Before Da’s grumbling started again, a shape appeared in the dark open doorway, wide enough for a carriage to enter, just beyond the reach of the light from the lanterns. This was no carriage, but a man astride a beautiful chestnut stallion.
“Good evening to you, sir. Oh. Sirs. Beg  your pardon. Didn’t see you in the corner there.” The shape changed as the man swung gracefully out of the saddle. “Might I be able to have my horse shod this night?”
“Leave,” the old man snapped. “Leave t’damned beast! We’ms will shoe it when we take a mind to.”
“Da! Dinna be so rude!” Gabe turned to the newcomer. “Good evening to you, sir. I’d be proud to shoe your horse straight away, Mister…? Or m’lord, as may be.”
The stranger smiled and the workshop seemed suddenly brighter. “Whiteoak. Eliot Whiteoak, and I’m no lord. My living does well by me, but I put my breeches on one leg at a time, same as you.”
“Look and sound like some lord to me,” the old man grumbled.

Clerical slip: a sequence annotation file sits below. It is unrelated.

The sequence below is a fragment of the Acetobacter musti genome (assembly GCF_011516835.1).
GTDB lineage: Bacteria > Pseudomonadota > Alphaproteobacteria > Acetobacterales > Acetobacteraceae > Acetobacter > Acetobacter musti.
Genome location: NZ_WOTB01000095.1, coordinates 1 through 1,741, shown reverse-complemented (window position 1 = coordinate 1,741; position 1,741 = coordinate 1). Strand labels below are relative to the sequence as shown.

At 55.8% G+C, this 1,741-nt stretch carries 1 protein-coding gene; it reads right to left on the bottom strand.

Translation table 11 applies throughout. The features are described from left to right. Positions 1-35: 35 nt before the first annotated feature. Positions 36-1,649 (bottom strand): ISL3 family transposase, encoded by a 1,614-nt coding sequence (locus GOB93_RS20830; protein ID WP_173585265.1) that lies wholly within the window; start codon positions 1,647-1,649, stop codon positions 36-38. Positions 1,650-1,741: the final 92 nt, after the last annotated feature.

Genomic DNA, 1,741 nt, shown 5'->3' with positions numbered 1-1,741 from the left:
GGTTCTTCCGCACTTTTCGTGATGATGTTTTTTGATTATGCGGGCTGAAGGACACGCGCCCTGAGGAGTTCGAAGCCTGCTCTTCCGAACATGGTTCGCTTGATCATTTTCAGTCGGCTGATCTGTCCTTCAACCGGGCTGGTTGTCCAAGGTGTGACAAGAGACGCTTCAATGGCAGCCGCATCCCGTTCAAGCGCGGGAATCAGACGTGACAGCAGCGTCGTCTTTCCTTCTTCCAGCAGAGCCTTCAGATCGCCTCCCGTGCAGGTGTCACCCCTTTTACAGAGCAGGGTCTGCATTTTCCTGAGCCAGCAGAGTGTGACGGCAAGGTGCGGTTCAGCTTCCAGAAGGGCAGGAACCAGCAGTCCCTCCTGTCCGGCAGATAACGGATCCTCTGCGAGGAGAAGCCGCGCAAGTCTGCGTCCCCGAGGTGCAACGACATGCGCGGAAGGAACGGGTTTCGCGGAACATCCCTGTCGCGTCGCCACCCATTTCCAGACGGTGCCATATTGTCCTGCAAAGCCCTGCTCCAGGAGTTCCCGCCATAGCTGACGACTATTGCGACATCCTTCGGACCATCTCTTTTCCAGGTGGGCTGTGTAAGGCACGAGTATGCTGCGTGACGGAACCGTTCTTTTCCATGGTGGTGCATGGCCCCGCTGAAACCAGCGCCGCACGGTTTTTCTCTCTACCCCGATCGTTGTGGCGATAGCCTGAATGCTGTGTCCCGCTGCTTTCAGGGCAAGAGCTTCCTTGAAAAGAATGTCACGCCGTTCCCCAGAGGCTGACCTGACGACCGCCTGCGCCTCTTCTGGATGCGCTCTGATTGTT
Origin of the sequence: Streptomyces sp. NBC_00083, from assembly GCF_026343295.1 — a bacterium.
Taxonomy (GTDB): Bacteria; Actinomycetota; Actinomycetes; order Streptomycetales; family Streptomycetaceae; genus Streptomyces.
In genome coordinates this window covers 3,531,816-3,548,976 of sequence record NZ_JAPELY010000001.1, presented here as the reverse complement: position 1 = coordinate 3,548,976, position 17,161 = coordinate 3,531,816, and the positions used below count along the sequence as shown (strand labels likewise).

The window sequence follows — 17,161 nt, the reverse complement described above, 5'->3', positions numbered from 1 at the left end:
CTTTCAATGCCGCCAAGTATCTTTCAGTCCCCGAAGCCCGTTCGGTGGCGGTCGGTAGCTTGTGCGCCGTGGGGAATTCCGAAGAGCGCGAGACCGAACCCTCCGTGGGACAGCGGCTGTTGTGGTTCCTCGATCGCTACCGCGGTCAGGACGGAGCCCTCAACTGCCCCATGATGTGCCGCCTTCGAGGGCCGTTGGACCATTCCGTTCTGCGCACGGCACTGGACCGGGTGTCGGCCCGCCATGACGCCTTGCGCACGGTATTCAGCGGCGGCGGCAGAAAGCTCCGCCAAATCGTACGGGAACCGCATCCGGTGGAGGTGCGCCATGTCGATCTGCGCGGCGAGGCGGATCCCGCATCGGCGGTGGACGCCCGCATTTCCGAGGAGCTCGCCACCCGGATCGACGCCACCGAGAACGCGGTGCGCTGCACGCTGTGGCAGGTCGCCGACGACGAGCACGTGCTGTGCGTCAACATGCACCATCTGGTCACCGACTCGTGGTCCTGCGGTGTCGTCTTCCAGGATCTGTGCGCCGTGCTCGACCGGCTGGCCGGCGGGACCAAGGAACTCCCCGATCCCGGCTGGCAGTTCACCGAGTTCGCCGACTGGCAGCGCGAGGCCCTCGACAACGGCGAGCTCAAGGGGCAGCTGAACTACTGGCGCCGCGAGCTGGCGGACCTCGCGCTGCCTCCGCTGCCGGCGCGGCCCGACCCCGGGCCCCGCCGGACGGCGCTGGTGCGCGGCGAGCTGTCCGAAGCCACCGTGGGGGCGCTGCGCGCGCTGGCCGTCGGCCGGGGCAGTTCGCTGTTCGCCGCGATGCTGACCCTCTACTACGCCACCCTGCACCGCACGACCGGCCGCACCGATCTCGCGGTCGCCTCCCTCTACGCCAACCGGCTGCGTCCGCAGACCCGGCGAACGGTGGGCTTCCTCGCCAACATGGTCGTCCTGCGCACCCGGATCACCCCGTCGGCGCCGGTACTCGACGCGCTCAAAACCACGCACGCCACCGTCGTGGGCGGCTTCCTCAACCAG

“Mr. Whiteoak, I’m asking yer pardon for me father. ’Tis the pain speaking.”
Whiteoak turned. “Are you in pain, Mr. …?”
“Rodgers, ya daft beggar. ’Tis why the sign over me door says, ‘Rodgers, Smithy’, though why I cannot say with as little smithing as seems to ‘appen ‘ere.”
“Da! Do not speak so around the forge! Ye know the forge can hear ye!”

The Dark Alley

This is an unusual post, in that it has many authors. Yesterday in a writers’ group I’m in, we had a “Tantalizing Tuesday,” where we posted flash fiction (500 words or fewer) or poetry, using one of a set of photos, or one of four sentences as an inspiration point. Bonita Franks and I, with the authors’ permissions, of course, are posting the resulting fiction or poems to our blogs. Bonita has done half (a link to follow), and this is my half. They were all done using the same photo. Here it is. I’ll add similar images as we go.

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Intriguing, isn’t it? Here are the submissions:

Yikes! Somehow I missed grabbing a submission! I’m so sorry! Here it is, in pride of place, to make up for my goof. (Forgive me, Kathy?)

 

Kathy Griffith

Dark Alley